Why Are There So Many BEAGLES in Shelters?

If you’ve ever stopped by your local shelters, you probably have seen your fair share of Beagles.

But why are there so many beagles in shelters?

Though Beagles are some of the most popular dogs in the US, they have a high prey drive, are talkative, and don’t do well alone – which isn’t suitable for everyone.

We’ll explore the reasons why there are so many beagles in need of homes and how you can help reduce the number of beagles who end up in shelters.

Why Are There So Many Beagles in Shelters?

Beagles are one of the top 10 most popular dog breeds in the United States
DID YOU KNOW? According to the AKC, in 2021 Beagles were the 7th most popular dog breed in the United States.

Beagles are among the most popular breeds of dogs in the United States and make great pets.

But why are there so many beagles in shelters?

Here are some reasons why Beagles are surrendered to shelters:

  • They are too much work. Beagles need a lot of exercise and if they don’t get it, they can become destructive.
  • They have a strong hunting instinct and can be challenging to train not to chase small animals.
  • Beagles are particularly prone to separation anxiety, meaning they do best in homes where someone is usually around with owners that can commit time.
  • Beagles tend to bark excessively, and their hunting instinct can lead them to wander off if they catch a scent.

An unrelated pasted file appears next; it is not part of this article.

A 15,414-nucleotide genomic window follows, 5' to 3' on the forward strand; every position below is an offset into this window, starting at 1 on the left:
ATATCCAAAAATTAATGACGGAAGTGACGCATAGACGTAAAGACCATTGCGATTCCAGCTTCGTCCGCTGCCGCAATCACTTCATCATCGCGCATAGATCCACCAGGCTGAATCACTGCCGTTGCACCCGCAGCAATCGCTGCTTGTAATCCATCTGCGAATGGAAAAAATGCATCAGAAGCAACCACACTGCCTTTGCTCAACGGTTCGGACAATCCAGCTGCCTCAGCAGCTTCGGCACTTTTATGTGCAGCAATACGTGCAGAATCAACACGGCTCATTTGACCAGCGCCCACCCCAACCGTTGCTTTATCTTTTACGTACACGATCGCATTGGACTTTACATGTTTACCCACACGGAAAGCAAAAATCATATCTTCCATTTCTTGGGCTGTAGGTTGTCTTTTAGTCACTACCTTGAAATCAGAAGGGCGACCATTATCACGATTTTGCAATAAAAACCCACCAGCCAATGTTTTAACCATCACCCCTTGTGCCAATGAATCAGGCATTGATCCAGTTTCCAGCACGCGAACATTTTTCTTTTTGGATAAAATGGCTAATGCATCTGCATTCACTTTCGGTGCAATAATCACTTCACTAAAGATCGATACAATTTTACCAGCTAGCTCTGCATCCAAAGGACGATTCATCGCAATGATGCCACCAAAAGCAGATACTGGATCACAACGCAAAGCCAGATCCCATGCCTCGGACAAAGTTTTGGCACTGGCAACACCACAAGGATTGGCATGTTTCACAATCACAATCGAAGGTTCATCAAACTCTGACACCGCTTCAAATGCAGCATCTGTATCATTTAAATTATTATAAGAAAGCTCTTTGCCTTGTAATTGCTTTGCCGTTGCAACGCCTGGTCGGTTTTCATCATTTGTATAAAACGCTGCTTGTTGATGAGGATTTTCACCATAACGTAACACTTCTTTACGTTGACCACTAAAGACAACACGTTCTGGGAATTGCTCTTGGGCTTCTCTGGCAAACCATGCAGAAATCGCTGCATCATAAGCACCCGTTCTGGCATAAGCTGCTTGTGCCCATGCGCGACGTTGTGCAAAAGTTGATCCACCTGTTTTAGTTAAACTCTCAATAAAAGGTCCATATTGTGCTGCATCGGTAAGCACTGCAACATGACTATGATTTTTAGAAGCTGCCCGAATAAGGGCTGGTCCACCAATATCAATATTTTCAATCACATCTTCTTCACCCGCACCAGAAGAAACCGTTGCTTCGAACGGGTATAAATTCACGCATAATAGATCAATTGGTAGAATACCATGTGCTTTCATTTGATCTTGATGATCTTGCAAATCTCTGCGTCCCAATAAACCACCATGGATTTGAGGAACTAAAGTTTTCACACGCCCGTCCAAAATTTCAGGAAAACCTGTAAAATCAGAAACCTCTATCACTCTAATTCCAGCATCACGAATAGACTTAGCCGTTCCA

As a result of all of these factors, many beagles end up in shelters because their owners were unprepared for them.

If someone buys a beagle without doing their research, they may find themselves overwhelmed by their new pet.

If you’re considering adopting a beagle, ensure you’re prepared to provide the time and energy they need to thrive.

Watch the following video for things you didn’t know about owning a beagle:

Read our related article on the cutest Beagle Cross Breeds. Get the best of both worlds with these mixes!

Irresponsible Breeding

Overbreeding can lead to thousands of unwanted puppies.
Overbreeding doesn’t take the dogs’ wellbeing into account, and many Beagle puppies end up in shelters.

Overbreeding leads to a glut of dogs, which drives down prices and encourages irresponsible breeders to produce even more puppies.

Sadly, many of these puppies end up in shelters, where they may spend their entire lives.

Beagles are particularly vulnerable to this fate, as they are among the most popular breeds in the U.S.

The overpopulation of beagles in shelters can be attributed to being sold through pet stores, which are supplied by commercial breeding operations known as puppy mills.

Puppy mills are notorious for their inhumane treatment of animals and the puppies they sell are often sick or have behavioral problems.

Fortunately, more people are beginning to realize the importance of adopting dogs from shelters instead of buying them from pet stores.

Read our related article, Why Are There So Many Black Cats in Shelters? Dogs aren’t the only ones left behind. Learn more.

Reducing the Number of Beagles in Shelters

Adopting saves lifes and reduces overbreeding.
Adoption gives needy dogs a home and helps to reduce overbreeding.